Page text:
Orchards’ Sam Rushton: “We’re told we’ve got happy breakdowns… metalheads seem to like it”

Sam Rushton of Orchards
(Image credit: Callum Spicer)

Sam Rushton - the man who would form and become the guitarist in the UK’s most exciting alt-pop export, Orchards - knew he was onto a good thing immediately. Studying in Brighton, one of the first exercises on his Professional Musicianship degree saw him paired with drummer Will Lee-Lewis. 

“He just started playing and I remember turning to him and being like, ‘Is that Tetragrammaton by The Mars Volta!?’” laughs Sam. And he said, ‘It is, man! Yeah!’ I immediately said, ‘I’m starting a band, do you wanna play drums?’”

The guitarist hails from Liverpool but had joined the course in Brighton, UK, alongside his long-term bass collaborator Dan Fane. It was here, in these fertile surroundings, that Orchards first took root. Now completed by vocalist Lucy Evers, it's funny to picture the group in a mundane classroom environment, nodding to the feedback and wondering if their tutor had ever listened to The Fall Of Troy.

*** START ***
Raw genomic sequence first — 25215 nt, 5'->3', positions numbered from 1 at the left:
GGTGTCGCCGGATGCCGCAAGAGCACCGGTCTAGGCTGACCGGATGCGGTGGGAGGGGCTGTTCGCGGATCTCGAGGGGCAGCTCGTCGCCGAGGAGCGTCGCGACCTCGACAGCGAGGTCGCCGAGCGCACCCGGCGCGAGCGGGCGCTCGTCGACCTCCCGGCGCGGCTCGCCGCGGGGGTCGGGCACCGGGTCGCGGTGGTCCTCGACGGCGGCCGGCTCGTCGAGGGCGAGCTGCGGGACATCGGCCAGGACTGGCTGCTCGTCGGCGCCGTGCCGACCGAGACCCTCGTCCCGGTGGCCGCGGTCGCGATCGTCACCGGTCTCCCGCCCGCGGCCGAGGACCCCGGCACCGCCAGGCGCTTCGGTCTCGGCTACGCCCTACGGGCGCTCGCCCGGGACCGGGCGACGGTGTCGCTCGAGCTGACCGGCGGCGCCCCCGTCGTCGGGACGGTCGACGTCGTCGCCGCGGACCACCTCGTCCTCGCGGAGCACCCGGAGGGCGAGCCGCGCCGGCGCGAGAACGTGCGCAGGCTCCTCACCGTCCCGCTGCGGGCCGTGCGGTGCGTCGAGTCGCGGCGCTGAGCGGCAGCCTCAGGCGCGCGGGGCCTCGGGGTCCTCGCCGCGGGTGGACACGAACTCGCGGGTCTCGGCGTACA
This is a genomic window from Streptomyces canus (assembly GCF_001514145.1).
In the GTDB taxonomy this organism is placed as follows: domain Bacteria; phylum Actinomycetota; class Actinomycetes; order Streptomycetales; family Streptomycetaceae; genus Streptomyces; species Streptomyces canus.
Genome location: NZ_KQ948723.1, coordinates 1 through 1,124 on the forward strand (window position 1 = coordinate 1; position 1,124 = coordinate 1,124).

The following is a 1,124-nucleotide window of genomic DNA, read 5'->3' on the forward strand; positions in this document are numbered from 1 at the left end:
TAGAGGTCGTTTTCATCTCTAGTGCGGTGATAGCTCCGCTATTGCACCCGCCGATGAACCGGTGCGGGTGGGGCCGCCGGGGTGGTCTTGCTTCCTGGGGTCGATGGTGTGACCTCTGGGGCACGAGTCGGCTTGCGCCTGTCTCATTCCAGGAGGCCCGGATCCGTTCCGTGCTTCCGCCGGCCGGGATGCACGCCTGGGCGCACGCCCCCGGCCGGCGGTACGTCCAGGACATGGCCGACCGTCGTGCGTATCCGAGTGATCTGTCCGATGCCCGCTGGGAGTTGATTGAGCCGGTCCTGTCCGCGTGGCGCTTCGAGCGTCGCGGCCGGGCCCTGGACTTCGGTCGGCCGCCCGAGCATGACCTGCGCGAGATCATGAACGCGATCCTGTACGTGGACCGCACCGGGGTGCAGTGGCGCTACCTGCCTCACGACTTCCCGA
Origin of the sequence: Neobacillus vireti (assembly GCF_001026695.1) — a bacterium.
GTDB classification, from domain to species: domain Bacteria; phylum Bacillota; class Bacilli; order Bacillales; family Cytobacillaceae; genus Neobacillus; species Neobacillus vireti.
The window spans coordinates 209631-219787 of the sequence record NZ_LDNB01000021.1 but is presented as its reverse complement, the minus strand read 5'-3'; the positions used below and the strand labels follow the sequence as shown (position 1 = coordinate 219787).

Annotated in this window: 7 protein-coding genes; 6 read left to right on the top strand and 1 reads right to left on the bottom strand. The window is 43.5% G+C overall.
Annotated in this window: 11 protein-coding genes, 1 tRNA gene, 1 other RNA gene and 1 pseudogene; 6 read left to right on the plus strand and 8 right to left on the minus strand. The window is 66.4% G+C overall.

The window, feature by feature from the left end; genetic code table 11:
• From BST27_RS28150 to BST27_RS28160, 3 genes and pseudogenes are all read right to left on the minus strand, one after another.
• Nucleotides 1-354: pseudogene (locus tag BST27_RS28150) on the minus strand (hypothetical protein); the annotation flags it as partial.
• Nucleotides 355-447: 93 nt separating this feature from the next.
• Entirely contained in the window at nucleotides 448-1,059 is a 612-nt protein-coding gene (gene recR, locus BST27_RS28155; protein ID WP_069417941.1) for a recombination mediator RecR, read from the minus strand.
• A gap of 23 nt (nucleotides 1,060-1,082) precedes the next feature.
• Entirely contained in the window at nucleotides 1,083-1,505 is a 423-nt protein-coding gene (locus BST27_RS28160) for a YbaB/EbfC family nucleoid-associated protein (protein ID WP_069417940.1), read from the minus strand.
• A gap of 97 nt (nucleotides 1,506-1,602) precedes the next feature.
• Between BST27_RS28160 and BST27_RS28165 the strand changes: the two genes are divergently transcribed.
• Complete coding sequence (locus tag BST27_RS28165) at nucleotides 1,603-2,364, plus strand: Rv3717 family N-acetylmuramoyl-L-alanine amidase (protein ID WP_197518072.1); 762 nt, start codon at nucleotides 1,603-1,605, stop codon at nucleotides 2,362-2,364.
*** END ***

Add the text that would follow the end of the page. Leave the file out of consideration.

The kaleidoscopic math-pop maelstrom that is an Orchards song feels far removed. Listen to the infectious bottled-summer of Luv U 2, Honey or Sincerely Overwhelmed and you’ll hear a combination of punk-edged pop, prog shifts and happy heaviness.

Amid it all is Sam’s immediately recognizable space-pop tone, a ricocheting combination of layered delays, weird amps and colorful modulation that feels equal parts mastery and madness. 

With debut album Lovecore due to drop on 13 March, we spoke to Sam about how he builds his sound, his secret sludge-metal credentials and get a guided tour of his ever-expanding pedalboard.

Effects play a huge part in your playing. Have you always been a shoegazer? Did you ever have a shredding phase, for instance?

“I’ve never been about that. There are bands like Polyphia that I can get down to, and Chon, who make me go ‘Phwoaar!’ But I’ve never been one to sit in my room and learn to shred. It was never like that. I just found mates that liked music and we just started playing together...